[Contains spoilers for Battle of the Cowl and the general new Batman direction]
Peter Tomasi offers an impressive end to a troubled book in Nightwing: The Great Leap. In many ways it seems the "Batman Reborn" storyline coming out of Batman: RIP is less about the popular Grant-Morrison-helmed Batman title itself than about the ancilliary Bat-titles, none of which were hitting the top of the charts given numerous rotating creative teams. Each must now bow out, and there are right and wrong ways to do so; Tomasi gets it right, and believably sets up Nightwing for the next phase in his life.
Nightwing, most readers know by now, becomes the new Batman in the wake of Battle for the Cowl; this trajectory is something I couldn't help but see in The Great Leap, and as well surely something that Tomasi intends. One of the winningest moments of this book is when Tomasi has Dick Grayson leave his home in New York and take the train in to Gotham City, much as a young Bruce Wayne, in Batman: Year One, took the train into Gotham after his travels abroad. (Correction: It was Gordon. Still a great moment by Tomasi).
In this, Tomasi suggests that all of Nightwing's past to this point is prologue, and his role now as Gotham's protector is where the real story begins. Tomasi ends the story clearing away much of the baggage that other writers created between Batman and Nightwing, leaving it that Bruce Wayne cared for Dick Grayson, and now Dick will care for Gotham in Bruce's stead. There's plenty of ways in which this is too easy or quick, but certainly it's the happy ending that the Nightwing title always needed to end with, and I very much admire Tomasi for delivering it.
In the wake of Batman's disappearance, the Harvey Dent aspect of Two-Face recruits Nightwing to help save an endangered trial witness from Two-Face himself. The encounter with Two-Face reminds Nightwing of their early defining battle when he was Robin, even as the Bat-family comes to grips with Batman's apparent death. Nightwing must later contend with Ra's al Ghul while deciding what his role will be in a Gotham without Batman.
Roundabouts Batman: Prodigal, another story that saw Nightwing considering life post-Batman, someone at DC noticed that Two-Face factored heavily into the origins of Robins Jason Todd and Tim Drake, and as such retroactively added a major fight between Dick Grayson and Two-Face. Viola; instant arch-enemy. Though not much has been done with that story since, Tomasi picks it up here, giving Nightwing and Two-Face a relationship somewhat akin to Wally West and Zoom in Flash -- Two-Face becomes like Nightwing's "other father," opposite of Batman, who introduced Dick to fear rather than hope from a young age.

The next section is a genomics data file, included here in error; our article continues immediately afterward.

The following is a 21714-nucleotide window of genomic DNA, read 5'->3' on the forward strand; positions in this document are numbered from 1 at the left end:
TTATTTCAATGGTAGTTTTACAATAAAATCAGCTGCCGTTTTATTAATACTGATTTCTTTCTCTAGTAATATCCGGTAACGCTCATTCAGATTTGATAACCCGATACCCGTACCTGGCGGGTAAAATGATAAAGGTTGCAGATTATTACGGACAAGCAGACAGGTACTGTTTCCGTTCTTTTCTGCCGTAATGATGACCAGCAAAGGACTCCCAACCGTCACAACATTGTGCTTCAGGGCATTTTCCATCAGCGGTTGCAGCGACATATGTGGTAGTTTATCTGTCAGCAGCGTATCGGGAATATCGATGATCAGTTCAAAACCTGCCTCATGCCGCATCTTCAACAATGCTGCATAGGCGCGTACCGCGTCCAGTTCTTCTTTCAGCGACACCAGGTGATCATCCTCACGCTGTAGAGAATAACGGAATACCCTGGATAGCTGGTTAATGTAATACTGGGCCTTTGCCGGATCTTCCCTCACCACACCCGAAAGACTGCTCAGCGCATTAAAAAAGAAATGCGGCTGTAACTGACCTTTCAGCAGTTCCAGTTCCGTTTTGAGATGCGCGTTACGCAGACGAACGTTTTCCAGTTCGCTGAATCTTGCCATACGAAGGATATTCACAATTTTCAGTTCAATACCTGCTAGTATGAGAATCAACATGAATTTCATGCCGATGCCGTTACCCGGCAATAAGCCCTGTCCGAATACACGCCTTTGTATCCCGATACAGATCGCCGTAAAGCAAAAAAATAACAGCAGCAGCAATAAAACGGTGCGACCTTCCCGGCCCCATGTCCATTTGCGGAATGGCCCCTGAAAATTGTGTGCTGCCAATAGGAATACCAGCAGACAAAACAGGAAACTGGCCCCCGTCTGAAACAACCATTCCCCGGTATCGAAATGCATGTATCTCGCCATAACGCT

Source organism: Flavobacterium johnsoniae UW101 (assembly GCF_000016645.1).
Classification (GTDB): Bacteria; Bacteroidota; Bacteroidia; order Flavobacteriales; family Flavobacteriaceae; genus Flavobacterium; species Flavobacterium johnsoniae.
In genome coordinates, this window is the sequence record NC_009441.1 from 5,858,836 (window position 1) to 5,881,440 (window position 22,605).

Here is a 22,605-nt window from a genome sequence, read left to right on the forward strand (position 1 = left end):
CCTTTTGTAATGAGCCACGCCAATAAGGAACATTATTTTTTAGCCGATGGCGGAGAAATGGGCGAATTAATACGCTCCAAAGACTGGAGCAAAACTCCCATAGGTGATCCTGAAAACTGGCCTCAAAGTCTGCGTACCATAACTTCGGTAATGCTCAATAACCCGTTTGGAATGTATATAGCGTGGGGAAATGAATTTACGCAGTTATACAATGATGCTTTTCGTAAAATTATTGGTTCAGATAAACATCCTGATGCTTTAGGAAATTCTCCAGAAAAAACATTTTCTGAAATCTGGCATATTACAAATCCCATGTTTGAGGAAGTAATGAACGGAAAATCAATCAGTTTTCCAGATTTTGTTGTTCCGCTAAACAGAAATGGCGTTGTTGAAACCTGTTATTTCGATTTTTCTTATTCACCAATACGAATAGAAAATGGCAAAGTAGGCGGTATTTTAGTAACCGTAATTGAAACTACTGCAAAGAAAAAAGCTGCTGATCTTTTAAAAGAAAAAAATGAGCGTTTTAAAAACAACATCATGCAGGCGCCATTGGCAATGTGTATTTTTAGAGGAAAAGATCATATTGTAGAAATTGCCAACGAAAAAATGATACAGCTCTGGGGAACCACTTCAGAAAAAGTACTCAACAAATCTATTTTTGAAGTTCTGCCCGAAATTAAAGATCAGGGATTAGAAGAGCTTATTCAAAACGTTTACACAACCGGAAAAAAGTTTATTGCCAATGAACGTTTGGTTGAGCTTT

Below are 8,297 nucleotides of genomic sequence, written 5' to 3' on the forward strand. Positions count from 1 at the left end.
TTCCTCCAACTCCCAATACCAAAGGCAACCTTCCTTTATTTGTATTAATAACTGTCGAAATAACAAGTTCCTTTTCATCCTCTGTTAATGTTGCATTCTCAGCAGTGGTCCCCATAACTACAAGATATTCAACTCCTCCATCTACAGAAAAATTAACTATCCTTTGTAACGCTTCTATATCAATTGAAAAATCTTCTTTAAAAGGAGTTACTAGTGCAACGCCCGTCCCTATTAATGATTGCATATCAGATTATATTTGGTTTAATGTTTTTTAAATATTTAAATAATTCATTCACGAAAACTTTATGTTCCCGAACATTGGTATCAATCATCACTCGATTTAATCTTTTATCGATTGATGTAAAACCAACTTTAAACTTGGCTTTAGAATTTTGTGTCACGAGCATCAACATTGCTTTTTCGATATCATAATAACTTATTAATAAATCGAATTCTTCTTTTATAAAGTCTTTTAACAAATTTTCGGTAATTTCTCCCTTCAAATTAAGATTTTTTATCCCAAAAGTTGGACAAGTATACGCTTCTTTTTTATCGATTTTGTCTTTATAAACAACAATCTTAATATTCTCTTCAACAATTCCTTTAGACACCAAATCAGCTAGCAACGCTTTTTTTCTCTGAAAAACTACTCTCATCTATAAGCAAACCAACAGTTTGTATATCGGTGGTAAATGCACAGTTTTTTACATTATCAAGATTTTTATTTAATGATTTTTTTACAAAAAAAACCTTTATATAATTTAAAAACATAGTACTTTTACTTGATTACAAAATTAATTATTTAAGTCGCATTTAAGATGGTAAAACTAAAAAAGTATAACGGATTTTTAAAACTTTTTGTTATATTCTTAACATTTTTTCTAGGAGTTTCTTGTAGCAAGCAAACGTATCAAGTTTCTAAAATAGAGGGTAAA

Most notably, Tomasi offers an epilogue to "The Great Leap" storyline (with great art by Doug Mahnke) where Nightwing and Two-Face simply talk, and where Nightwing notes that he does not see the former Harvey Dent when he looks at Two-Face, only the villain. This is a startling difference between Nightwing and Batman, well-concieved by Tomasi, and it's part of Tomasi's characterization of Nightwing in this book that helps one see Nightwing not so much as his own man, but as a worthy successor to the Batman. Nightwing appears here as having learned the lessons of his mentor, enough such that as Batman he would do his mentor proud.
There's many such instances like that in this book. Deb, Tomasi's romantic complication du jour for Dick Grayson, breaks up with him in one of the most bloodless and amicable splits in comic book (and certainly Batman) history; Dick accepts that his life is now meant to be spent in service of Gotham City and he takes only that role without the angst we've seen before. When Nightwing assists the Justice League with the building of a heroes' memorial, we see in Nightwing the friendship with other heroes that Batman couldn't accomplish; when Dick Grayson jumps out of an airplance, breaking records only he will know about, we see his peace in an inner life that Bruce Wayne never had. This is a Nightwing, the reader understands, who has learned both from Batman's tutelage and mistakes, and as such his ascension to the cowl makes a perfect sense when at times it couldn't have seemed more unlikely.
For me, The Great Leap cements Peter Tomasi as a writer to watch. The climactic fight that he writes between Nightwing and Two-Face, with scarred acidic pennies raining from the sky and Nightwing jumping between flying dirigibles to reach Two-Face is nothing short of an astounding action scene (with credit, too, to Doug Kramer and Rags Morales for selling these concepts throughout the book). One of my favorite Batman stories is Marv Wolfman's A Lonely Place of Dying, which introduced Tim Drake but also pits Batman against Two-Face; Two-Face is in his hokey glory here with exploding death traps and "two"-related clues; it was that kind of widescreen, manic, Bat-action joy that I felt Tomasi captured. I've liked Tomasi's work on Green Lantern Corps, and the action and heart he brings to The Great Leap make me eager for what this writer might do next.
[Contains full and variant covers, Origins & Omens pages]
Read another review of Nightwing: The Great Leap at Oz and Ends.